A long time ago I had a post entitled "Beware Doctors Bearing Genetic Tests" back in April of 2007. It was an interesting post where I point out that this wonderful GI doctor who was IVY league trained completely hashed genetic testing for HNPCC.
I went on to explain the shortcomings with Internists in interpreting APC testing for familial adenomatoid polyposis coli. 1 in 3 misinterpret tests.....Wait till you see the DTC interpretation!
Everyone who gets all in a huff when I say that these DTC genetic tests should be regulated. But I am here to say there is a good reason for it, and it has nothing to do with the people getting the tests.......There is now threat of public harm.....
But first let me explain my frustration. Saturday I was on Twitter and Daniel MacArthur and I had a conversation, which he lead off by saying:
"@helixhealthct Just shows how arbitrary most medical care is anyway; not like it'll change the outcomes much.Which was in response to a PHG report on an article published in Genetic In Medicine [Kolor K et al. (2009) Genet Med 11(8):595].
Among the 1880 physicians sampled, 42% were aware of the tests(DTC Genetic tests) and, over the past year, 15% had at least one patient bring the results of such a test to them for discussion. Interestingly, of this latter group, 75% (212 physicians) indicated that the results had changed some aspect of their patient’s care.
Holy Crap! Really? 75% changed the care?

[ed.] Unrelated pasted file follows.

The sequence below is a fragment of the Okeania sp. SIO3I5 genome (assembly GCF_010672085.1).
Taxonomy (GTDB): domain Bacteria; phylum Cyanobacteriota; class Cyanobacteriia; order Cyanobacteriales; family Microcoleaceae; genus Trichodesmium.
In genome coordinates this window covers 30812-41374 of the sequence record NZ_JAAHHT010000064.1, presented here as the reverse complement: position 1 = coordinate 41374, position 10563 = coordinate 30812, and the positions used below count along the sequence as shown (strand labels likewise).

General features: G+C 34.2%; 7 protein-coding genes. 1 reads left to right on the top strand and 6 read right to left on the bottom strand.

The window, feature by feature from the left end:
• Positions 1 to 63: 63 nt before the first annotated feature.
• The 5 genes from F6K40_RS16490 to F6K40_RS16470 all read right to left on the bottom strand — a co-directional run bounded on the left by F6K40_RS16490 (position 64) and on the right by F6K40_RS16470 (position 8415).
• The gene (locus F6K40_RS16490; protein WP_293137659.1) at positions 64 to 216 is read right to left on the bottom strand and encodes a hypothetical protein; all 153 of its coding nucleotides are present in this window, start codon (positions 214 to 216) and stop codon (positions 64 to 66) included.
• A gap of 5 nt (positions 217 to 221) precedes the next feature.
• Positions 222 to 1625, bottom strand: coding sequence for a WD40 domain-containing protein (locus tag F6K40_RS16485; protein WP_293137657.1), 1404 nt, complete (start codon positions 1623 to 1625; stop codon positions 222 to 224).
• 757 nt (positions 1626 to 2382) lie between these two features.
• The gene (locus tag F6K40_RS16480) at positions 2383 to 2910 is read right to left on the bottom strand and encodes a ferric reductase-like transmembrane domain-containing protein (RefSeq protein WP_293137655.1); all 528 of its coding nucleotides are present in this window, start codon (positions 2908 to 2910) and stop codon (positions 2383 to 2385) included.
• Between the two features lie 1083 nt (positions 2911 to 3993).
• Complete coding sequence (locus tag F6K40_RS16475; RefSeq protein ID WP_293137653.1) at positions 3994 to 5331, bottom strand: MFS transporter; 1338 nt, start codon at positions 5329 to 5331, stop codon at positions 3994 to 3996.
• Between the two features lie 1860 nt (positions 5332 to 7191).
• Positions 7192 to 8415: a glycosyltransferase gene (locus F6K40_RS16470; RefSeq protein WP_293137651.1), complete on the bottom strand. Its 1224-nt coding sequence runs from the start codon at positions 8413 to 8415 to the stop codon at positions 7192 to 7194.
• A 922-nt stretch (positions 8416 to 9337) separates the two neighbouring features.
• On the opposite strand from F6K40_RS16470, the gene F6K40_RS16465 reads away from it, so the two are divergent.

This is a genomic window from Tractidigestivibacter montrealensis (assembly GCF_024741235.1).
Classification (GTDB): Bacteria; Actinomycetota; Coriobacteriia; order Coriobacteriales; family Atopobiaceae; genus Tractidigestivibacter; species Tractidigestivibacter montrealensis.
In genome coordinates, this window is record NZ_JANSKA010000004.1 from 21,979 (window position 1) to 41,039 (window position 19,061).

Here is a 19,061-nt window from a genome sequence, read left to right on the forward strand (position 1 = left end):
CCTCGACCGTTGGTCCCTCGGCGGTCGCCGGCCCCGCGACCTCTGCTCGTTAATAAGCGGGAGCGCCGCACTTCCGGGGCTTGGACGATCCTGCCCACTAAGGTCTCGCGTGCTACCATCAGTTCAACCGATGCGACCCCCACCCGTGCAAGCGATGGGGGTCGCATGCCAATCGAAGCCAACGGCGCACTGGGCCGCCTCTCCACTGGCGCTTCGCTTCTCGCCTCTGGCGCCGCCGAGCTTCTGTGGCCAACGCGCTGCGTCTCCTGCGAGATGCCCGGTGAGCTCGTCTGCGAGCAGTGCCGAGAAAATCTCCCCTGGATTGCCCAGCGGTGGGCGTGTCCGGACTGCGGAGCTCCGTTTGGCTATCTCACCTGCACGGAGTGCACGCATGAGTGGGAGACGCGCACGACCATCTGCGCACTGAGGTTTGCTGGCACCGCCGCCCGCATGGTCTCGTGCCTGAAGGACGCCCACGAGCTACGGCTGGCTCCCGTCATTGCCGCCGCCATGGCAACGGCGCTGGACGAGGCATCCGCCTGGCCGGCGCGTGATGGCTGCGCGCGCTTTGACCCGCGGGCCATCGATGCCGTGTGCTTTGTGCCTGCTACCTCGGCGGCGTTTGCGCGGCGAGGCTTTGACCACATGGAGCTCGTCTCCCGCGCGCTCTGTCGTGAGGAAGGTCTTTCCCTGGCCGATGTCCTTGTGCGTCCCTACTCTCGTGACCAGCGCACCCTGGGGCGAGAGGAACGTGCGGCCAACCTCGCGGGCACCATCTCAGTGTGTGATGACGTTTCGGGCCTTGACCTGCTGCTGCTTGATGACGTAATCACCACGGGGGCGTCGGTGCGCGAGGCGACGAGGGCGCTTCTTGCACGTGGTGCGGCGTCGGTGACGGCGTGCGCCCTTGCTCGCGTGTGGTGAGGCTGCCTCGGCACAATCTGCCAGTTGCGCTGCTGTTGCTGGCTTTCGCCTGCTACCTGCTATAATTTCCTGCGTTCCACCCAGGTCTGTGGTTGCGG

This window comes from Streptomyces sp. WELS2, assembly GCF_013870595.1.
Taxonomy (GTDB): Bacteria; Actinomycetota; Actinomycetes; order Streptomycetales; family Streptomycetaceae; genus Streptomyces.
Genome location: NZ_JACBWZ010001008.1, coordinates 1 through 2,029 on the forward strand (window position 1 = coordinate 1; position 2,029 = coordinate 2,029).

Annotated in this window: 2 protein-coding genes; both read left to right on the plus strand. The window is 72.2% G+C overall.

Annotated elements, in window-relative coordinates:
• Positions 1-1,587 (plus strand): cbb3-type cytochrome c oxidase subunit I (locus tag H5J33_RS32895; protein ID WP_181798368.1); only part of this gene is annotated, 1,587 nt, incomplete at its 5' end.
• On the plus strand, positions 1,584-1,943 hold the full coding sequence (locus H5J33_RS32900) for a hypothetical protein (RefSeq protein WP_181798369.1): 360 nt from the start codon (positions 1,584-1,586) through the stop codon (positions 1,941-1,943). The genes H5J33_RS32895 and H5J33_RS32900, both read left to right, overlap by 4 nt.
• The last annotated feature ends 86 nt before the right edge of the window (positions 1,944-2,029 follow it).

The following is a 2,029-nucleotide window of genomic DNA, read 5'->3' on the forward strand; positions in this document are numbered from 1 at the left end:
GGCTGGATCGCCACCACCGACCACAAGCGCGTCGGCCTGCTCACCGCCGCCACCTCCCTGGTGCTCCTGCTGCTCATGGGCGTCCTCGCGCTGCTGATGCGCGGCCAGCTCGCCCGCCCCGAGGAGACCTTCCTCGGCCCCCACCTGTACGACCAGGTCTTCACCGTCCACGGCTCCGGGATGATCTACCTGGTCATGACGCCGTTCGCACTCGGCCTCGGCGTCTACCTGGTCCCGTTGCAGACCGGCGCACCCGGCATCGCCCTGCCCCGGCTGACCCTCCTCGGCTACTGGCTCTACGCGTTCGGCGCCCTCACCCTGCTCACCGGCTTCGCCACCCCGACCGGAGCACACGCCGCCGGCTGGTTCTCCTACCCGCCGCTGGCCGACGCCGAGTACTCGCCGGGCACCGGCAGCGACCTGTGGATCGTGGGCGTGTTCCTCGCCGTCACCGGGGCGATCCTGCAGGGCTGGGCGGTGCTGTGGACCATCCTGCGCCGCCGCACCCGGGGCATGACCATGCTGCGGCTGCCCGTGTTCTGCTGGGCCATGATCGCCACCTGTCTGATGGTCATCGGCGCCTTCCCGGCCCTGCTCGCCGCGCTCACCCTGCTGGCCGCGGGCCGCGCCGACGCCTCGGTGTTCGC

So it had me begging several questions.
1. Did the physician read the Terms of Service for the DTC test? "Not to be used to make medical decisions"
2. Did the patient read the Terms of Service when they brought this test to the physician.
3. How is the physician supposed to know that this is not a clinically validated genetic test?
4. How is the busy clinician to differentiate this test from other clinically valid tests?
5. Why did the patient bring the test to the doctor? Was it due to DTC marketing efforts?
I was pissed at Daniel. How dare he say what we as physicians do changes no health outcomes!
In some instances he may be right. In others I wondered how complaints may actually be neglected based on this "genetic test"
Did these 212 doctors know something I don't about the utility of this DTC testing?
I doubt it.
I am seriously concerned that the 3/4ths of the 18% had actually changed care based on a non-clinical based test. That, to me is Scary AS HELL!!!!!
Think on this for a second.....How many of these doctors will ignore chest pain complaints based on a low genetic risk?
Now think on this. How many doctors will unnecessarily order stress tests for patients who have no complaints and are "High Risk"?????
Either way you slice it, 3/4 of these doctors are acting incorrectly, or at least not according to evidence base.
This survey proved one thing to me. Doctors have no F^CK!n& Clue what they are doing with genomics!
Why should these tests be regulated?
1. Patients aren't following the terms of service, likely due to deceptive advertising
2. Doctors can pose a threat based on inaccurately using these tests
3. Over use of resources could end up being a big problem because of these tests.
4. The potential for public harm has now gone from silly consumer, to trained medical professional inflicting damage.......
The Sherpa Says: Like I said, beware doctors bearing genetic tests........and patients too.